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My wife is crazy about stock trading. The money came from me.Explanation of income tax rules

I have been married for 25 years. My wife is a housewife. She is B.Com. We have been trading stocks for the past 12 to 13 years. She hasn’t filed an ITR in the past because she hasn’t had taxable income in the last few years. However, during the 2020-21 fiscal year, her income exceeds the basic tax exemption limit and, as I understand, she must submit an ITR by December 31, 2021. The money to trade stocks was sometimes given by me. Is her income clubped with my income, or she can submit an ITR showing her total income as her income. Please show me around. Isn’t this enough to declare this income as her income, as she trades herself and is a graduate?

Answer: Due to the provisions of Indian tax law, gifts from one spouse to another are completely tax exempt in the hands of the recipient and are not taxed on both spouses. However, according to Article 64 of the Income Tax Act, the income generated by a spouse from an occasional gifted asset must match the income of the spouse who gave the gift. Club regulations apply as long as the marriage lasts. If the asset is converted to another format, the club’s rules will continue to apply within the value of the original gift. Please note that the club’s rules apply only to gifts of the original amount and not to income generated by further investment from such income. The money you give your wife from time to time was treated as a gift you made, and the income associated with the amount of such original gifts made at different times had to be included in your income from the beginning. .. Even if she is an educated woman and earns money by applying her knowledge and skills, the club’s rules apply. The time to revise the ITR before fiscal year 2019-20 has already passed, so we can’t do anything about past income right now.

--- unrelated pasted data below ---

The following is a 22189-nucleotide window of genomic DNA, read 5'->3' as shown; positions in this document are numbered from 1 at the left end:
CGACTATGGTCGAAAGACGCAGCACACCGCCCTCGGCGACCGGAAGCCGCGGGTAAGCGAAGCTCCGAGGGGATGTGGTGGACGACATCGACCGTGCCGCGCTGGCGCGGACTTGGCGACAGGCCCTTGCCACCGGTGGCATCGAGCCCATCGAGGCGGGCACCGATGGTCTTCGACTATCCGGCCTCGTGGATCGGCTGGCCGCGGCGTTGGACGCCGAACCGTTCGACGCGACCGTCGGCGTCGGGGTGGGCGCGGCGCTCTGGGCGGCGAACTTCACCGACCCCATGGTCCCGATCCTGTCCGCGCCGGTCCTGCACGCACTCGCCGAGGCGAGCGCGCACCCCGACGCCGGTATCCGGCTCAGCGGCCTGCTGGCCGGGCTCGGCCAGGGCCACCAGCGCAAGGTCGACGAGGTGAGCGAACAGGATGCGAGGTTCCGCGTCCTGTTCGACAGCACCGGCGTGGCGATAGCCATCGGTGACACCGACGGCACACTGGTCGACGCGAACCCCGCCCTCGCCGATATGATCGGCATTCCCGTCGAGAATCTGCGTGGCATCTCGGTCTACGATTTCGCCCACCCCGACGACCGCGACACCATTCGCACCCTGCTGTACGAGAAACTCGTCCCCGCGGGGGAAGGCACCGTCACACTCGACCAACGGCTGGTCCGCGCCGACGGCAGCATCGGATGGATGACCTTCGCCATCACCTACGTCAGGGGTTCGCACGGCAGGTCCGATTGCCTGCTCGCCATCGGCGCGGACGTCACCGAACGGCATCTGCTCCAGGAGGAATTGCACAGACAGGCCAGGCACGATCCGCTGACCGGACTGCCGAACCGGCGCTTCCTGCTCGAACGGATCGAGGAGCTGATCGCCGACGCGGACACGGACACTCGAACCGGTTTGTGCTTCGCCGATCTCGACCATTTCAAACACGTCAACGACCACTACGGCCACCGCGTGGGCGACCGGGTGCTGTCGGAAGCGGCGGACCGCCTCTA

However, it’s a good idea to start clubbing with your income related to the money you gave her. For the remaining income, she must submit her ITR if the remaining income still exceeds the basic tax exemption limit. I understand the difficulty of separating income between the income directly derived from the gift you give and the balanced income generated by investing the income already clubped. To make this allocation, divide your total income by the sum of all your gifts and the balance of her total capital minus each.

If the total amount invested represents the savings from the pin money you gave to run the household, the club’s rules do not apply and the total income can be viewed as her income. The amount of money that is treated as pin money, not a gift from the husband, needs to take into account various factors such as the husband’s income, the amount given by the husband as a household allowance, and reasonable monthly household expenses. caution. Don’t try to use it as a tax avoidance tool, and add the relevant part of her income to the club with your income on a logical and rational basis.

Balwant Jain is a tax and investment expert and can be contacted on jainbalwant@gmail.com and @jainbalwant on Twitter.

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My wife is crazy about stock trading. The money came from me.Explanation of income tax rules

Source link My wife is crazy about stock trading. The money came from me.Explanation of income tax rules

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